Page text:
Let’s Get Nostalgic With A Zenit 11 Review


A Zenit 11 review? Why on Earth are Light Stalking reviewing an obscure, 40-year-old, Soviet film camera? Well, its partly a labour of love and nostalgia, and partly because if you want to dabble in film photography, then there is probably no cheaper option than a Zenit SLR.

Built like tanks and ruggedly simple, many of them have stood the test of time. A quick search on eBay will reveal many Zenit’s, EMs, 11s, 12s and various other models. All are pretty similar, most will not set you back more than $50 and that includes the lens.

So what of this nostalgia?

photo by nordwood themes
Photo by Nordwood Themes

I Chose The Complicated One

As a teenager, I wanted to be many things. A pilot, a doctor, a vet. However, the idea of being a photographer had never crossed my mind. Until  August 1983, my 16th birthday. I wanted a camera. I had no idea why, to be honest, but my parents agreed to buy me one. The decision, in the local camera shop, came down to the sleek modern looking Olympus Trip, or the heavy lump of pig iron and buttons, the Zenit 11. I am guessing you know which one I chose.

Pig Iron and Buttons. Perfect For A 16-Year-Old

Moving Forward

Fast forward a scarily high number of years to December 20th 2018. Wandering the snowbound back streets of Lviv in North West Ukraine, I stumbled upon a small obscure second-hand camera store.

Failing to resist the urge to walk past, I entered into a cavern of warm light and cameras. Immediately to my right was a shelf containing a row of Zenit cameras. Standing proudly in the middle of them was my camera, the Zenit 11.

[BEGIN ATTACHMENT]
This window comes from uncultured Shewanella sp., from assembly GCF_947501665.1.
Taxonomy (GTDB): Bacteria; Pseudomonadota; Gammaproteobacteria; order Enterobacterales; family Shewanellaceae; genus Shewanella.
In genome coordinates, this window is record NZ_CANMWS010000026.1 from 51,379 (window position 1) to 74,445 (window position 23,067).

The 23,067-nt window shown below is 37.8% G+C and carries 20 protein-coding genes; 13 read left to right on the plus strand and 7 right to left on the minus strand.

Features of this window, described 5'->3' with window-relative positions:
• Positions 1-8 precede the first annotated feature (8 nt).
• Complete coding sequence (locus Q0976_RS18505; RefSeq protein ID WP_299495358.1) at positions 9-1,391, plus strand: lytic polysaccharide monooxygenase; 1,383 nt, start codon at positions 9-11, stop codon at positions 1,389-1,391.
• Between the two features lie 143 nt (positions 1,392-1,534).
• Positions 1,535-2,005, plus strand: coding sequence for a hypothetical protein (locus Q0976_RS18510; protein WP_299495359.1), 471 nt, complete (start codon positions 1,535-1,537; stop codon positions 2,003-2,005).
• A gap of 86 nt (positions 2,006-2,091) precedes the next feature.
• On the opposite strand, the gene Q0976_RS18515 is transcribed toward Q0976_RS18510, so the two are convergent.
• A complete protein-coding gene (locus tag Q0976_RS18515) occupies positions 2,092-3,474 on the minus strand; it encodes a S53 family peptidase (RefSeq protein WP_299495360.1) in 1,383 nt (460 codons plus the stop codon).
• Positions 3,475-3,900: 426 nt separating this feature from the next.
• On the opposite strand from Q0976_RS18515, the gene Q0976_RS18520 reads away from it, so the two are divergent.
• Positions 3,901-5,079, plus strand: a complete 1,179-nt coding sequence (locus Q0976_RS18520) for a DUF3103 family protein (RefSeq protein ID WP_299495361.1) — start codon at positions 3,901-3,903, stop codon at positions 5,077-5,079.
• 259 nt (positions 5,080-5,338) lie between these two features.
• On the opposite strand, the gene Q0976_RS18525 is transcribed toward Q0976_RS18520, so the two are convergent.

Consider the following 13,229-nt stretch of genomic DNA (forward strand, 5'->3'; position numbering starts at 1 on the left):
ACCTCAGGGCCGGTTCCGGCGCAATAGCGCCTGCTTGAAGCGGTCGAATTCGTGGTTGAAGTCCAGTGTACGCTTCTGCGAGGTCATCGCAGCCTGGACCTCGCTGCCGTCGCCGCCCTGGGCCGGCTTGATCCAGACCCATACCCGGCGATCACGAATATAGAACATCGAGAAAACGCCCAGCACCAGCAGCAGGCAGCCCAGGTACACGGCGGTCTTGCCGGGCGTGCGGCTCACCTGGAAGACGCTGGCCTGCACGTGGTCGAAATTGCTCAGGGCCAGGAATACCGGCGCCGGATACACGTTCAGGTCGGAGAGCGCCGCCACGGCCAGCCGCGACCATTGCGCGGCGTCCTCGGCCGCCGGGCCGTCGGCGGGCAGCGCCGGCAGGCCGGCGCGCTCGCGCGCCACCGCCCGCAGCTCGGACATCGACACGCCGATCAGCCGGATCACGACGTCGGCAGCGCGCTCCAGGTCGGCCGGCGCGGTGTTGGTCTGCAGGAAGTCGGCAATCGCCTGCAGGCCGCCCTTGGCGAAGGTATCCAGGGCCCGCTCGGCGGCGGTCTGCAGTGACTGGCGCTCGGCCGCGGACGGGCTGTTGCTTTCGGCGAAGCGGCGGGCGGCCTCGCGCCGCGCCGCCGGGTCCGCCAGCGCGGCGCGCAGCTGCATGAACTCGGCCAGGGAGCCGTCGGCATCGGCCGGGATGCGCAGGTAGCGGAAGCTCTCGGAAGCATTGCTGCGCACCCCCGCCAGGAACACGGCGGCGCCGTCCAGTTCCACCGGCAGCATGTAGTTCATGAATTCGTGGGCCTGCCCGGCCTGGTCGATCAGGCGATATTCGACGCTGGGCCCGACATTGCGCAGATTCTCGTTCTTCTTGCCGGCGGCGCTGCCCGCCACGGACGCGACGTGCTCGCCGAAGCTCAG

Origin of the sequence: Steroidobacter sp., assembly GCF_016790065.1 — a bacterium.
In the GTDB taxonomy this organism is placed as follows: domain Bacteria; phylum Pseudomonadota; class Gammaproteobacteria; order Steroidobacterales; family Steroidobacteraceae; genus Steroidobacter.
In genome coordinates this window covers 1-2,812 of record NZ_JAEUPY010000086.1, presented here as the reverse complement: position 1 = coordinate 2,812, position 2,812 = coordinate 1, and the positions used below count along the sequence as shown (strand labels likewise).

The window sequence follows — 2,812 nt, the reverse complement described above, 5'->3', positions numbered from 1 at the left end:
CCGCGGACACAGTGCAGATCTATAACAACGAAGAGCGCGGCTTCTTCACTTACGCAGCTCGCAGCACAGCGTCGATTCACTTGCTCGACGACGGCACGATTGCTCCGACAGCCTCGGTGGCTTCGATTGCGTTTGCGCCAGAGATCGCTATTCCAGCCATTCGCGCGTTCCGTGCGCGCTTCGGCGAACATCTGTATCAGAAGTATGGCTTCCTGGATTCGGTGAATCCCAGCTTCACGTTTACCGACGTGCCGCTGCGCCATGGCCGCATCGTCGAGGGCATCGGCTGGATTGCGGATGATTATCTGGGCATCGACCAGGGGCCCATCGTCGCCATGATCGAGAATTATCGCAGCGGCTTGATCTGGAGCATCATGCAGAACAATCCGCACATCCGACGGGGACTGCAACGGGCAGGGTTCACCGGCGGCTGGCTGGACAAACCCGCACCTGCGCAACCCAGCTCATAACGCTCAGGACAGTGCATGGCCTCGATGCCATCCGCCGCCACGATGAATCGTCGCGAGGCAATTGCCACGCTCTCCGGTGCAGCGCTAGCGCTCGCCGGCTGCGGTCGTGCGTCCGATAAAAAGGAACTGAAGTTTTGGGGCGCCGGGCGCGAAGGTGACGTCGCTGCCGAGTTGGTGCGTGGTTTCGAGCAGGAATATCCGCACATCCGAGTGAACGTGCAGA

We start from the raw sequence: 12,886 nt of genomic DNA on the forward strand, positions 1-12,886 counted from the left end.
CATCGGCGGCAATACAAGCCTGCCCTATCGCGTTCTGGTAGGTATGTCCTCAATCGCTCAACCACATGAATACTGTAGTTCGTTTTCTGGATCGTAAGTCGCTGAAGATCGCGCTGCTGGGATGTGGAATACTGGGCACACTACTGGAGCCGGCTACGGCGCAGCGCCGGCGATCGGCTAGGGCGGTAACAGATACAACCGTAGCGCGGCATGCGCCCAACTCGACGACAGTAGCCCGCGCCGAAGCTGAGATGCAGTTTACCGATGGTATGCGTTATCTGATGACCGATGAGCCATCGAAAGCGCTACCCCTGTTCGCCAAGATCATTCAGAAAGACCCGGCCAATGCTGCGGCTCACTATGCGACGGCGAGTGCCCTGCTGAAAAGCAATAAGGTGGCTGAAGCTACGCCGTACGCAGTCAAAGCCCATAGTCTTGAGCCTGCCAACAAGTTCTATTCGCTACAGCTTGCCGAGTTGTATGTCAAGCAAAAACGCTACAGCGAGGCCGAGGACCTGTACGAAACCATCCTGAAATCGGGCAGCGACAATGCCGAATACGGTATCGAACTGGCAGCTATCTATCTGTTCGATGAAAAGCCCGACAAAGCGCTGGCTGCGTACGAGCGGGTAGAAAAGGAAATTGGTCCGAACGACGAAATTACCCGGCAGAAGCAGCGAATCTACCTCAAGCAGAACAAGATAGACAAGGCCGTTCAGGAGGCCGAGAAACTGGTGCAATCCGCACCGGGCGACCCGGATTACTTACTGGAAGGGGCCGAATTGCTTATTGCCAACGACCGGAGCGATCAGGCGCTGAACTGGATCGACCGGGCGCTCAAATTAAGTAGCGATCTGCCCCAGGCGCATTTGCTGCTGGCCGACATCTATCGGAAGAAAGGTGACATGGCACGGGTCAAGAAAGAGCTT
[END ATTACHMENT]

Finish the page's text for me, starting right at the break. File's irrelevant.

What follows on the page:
Now, obviously it was not my original Zenit but it was identical in every last way. Needless to say, I bought it. It cost me the princely sum of $20 and had been lovingly restored by the owners of the camera store. 

Coffee and Camera in Lviv Ukraine

A Little Soviet Karma

There is a further twist to this particular nostalgia trip. That Soviet camera I bought all those years ago, not only led me into a career in photography, but also in a fascination with Eastern Europe. I walked into that camera store in Lviv because, during my career, I met and married a Ukrainian woman, and moved to Odessa. Karma seemed to come full circle.

So what of the Zenit 11?

The Zenit 11. Your Next Camera?

Well, it might be, if you are looking to try out film and to get back to absolute basics. Anyone who has ever used a DSLR will be immediately at home with the Zenit. The SLR/DSLR ergonomics have barely changed in well over half a century.

The right of the top plate features a film wind lever and shot counter, the shutter speed dial, a chunky shutter button. On the left, we have an exposure meter (more of that in a moment), the film rewind knob and exposure calculator.

Proper Controls

It’s Full Frame

Of course, being a full frame camera, the viewfinder is large and bright. And that's a good thing because the only aid you get to focussing is a simple fresnel screen. And focus you will have to do, as this is an entirely manual camera. The film back is opened by pulling up the film rewind lever and the film is loaded simply by placing the film leader into the spindle and winding on.

The lens supplied with the camera was the Helios 58mm F2. It used the 42mm screw mount and even by today’s standards had a sterling reputation for decent quality.

The front of the camera features a wind-up self-timer, a PC socket for flash and sitting pride of place and giving the Zenit its distinctive look, a Selenium cell. 

The Selenium Cell. No Batteries Required
Camera and a 58mm f2 for $20. Bargain

No Batteries Required

That Selenium cell is the exposure meter. It’s external and requires no power, meaning the Zenit 11 requires no batteries. It sends the exposure reading to a small window on top of the camera. Here, you align a small circle with the meter reading then read the relevant exposure off of the dial surrounding the rewind knob.